Tom Ford on the film’s costumes

“I think that we were true to the period [the early 1960s]. Arianne is genius with period films and personally I have always been fond of the 1960s as well as that was my childhood. Classic men’s tailoring has remained much the same since that period and has for the past ten to 15 years enjoyed a resurgence. As for the women’s fashions I think that they are spot on. A great deal is owed to period undergarments which many period films forget to employ. They give the actors the posture, stance, movement of the time and make period clothing look ‘period.’”

Arianne Phillips on Colin Firth’s and Julianne Moore’s costumes

“With Colin Firth’s character, there’s an exacting quality to his world. He’s precise. You can tell by the environment he lives in: this beautiful home. There’s a scene where you see all his shirts neatly folded and the way his desk is: trying to control his life that felt out of control. He was in the closet. He wasn’t able express who he truly was. He was mourning the loss of his lover. So the way he dressed was like the way he lived: a veneer for his internal emotional life. The shape of the 60s suit was based on a sack suit: a boxier cut and a rounded shoulder. Brown was a theme and warm tones mirrored the production design and warm light of the cinematography. The shirts we got from Turnbull & Asser. He’s a British character. The idea that the way he dressed was presentational – it was emotional armour for him.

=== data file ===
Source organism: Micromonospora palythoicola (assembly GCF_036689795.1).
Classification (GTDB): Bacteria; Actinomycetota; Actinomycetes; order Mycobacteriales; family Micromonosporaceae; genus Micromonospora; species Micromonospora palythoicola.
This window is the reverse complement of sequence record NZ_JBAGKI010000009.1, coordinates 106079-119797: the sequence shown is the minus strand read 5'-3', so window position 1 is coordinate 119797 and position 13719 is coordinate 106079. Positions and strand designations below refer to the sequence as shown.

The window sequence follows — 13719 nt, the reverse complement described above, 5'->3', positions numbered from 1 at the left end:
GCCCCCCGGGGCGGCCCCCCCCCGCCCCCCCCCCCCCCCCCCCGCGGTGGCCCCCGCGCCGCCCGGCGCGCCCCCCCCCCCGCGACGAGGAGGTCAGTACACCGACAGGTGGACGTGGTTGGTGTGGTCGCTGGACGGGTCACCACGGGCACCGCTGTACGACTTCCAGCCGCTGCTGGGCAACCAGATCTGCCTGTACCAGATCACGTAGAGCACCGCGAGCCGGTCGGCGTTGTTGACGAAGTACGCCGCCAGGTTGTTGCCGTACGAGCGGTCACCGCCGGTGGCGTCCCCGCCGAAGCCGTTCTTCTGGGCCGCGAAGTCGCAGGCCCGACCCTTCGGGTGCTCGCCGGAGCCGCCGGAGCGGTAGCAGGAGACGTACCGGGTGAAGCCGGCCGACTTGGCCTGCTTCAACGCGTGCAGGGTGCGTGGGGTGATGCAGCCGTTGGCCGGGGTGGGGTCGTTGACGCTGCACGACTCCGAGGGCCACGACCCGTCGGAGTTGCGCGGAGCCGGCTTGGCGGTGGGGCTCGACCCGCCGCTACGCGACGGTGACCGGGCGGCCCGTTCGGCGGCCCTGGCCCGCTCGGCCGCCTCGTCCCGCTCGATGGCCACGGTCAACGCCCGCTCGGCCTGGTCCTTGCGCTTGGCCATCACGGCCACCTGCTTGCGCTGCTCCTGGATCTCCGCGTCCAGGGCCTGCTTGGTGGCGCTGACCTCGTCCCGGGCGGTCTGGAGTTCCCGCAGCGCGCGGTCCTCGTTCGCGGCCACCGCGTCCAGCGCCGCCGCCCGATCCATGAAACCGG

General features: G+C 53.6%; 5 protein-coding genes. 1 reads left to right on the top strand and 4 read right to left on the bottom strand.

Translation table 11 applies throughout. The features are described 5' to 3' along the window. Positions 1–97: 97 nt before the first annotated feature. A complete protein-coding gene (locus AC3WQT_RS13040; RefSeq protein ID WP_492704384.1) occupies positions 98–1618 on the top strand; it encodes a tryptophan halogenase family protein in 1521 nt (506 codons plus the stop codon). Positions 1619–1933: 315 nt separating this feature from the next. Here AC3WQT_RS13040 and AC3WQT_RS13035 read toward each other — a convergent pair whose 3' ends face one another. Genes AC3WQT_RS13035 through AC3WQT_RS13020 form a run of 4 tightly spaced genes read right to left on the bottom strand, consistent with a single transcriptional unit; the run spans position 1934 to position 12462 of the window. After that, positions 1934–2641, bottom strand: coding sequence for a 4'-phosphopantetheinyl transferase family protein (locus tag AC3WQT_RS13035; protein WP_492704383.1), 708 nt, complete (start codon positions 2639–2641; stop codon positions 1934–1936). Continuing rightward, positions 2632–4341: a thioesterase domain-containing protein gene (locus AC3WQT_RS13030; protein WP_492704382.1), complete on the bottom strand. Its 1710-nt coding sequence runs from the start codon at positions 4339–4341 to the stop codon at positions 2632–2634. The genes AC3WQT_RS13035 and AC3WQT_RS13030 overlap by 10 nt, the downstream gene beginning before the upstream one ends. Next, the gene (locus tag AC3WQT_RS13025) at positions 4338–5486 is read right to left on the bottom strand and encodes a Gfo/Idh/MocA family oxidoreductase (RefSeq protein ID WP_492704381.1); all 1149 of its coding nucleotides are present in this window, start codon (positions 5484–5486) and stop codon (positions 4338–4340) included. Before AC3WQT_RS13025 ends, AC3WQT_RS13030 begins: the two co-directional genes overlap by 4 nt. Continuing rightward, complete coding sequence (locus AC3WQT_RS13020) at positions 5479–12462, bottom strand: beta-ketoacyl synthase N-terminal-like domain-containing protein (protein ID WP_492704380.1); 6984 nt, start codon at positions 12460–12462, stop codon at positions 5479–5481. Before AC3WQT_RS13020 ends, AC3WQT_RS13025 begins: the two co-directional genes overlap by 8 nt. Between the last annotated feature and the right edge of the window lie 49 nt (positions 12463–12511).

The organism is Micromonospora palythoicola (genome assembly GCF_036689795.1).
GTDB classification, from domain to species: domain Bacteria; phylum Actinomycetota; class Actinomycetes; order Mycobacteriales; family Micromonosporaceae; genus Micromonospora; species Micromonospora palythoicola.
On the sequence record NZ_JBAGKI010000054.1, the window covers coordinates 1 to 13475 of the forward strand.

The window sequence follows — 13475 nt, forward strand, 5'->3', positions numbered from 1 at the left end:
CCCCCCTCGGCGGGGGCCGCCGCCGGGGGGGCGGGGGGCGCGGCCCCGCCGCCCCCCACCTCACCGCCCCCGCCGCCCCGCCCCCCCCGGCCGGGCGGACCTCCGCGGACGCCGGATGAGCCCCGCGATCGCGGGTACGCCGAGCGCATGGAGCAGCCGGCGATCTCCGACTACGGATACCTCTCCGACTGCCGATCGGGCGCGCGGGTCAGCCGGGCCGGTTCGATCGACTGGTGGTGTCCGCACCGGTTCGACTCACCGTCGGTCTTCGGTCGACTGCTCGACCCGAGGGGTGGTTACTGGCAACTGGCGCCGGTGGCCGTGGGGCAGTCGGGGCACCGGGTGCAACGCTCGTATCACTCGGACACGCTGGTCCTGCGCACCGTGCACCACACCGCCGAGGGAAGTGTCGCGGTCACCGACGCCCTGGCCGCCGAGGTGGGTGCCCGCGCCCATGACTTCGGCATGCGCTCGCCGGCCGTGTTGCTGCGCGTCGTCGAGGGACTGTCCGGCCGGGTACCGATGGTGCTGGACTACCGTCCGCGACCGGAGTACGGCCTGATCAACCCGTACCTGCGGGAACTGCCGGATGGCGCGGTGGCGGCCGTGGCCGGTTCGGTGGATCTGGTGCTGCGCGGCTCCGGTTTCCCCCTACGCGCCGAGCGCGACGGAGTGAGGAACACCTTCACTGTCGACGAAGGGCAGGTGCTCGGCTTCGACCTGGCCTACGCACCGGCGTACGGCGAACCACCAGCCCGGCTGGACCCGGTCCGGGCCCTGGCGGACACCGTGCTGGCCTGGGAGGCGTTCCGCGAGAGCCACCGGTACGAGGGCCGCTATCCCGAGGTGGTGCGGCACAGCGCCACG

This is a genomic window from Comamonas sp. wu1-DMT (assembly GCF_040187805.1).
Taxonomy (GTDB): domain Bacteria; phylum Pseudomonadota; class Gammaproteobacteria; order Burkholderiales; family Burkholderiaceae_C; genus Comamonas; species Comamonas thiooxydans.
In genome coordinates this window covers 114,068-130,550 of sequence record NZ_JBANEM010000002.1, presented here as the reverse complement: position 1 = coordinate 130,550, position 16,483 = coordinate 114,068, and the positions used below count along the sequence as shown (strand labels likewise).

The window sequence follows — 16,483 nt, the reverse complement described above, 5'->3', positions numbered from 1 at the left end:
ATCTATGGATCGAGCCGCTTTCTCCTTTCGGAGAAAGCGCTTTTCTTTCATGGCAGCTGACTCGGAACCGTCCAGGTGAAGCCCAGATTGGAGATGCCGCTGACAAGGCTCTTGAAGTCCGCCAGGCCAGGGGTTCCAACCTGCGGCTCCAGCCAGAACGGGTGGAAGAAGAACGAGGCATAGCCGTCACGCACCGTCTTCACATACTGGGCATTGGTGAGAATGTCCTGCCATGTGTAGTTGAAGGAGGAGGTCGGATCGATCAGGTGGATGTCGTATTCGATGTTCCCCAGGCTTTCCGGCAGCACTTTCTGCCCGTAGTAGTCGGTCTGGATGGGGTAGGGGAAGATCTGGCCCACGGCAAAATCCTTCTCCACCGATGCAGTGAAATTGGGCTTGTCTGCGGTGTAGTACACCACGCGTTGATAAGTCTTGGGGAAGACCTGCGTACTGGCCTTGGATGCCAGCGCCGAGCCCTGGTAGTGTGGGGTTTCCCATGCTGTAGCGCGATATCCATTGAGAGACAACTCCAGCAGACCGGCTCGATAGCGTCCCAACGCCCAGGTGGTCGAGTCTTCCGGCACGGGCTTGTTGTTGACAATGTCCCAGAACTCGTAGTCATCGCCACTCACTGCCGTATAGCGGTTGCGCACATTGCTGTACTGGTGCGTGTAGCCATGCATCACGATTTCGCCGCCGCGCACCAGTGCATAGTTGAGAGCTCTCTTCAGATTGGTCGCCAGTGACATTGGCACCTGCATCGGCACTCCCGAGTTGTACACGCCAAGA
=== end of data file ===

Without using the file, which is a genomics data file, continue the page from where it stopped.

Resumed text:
“With Julianne Moore’s character, we talked a lot about the scene where they’re dancing together when they get drunk. Tom and I had a lot of discussions of what that dress was. With limited costume changes, it’s important to be exacting so the costume could help inform who the character is. In this case, it’s a beautiful, pivotal scene. In the end, we made dresses in vivid colours and we settled on black and white with a Watteau back. That Watteau back is great because it emphasises the period. She had this faded elegance to her – her life was a bit of a mess. Yet that dress was perfect when she was dancing. It suited Julianne well.”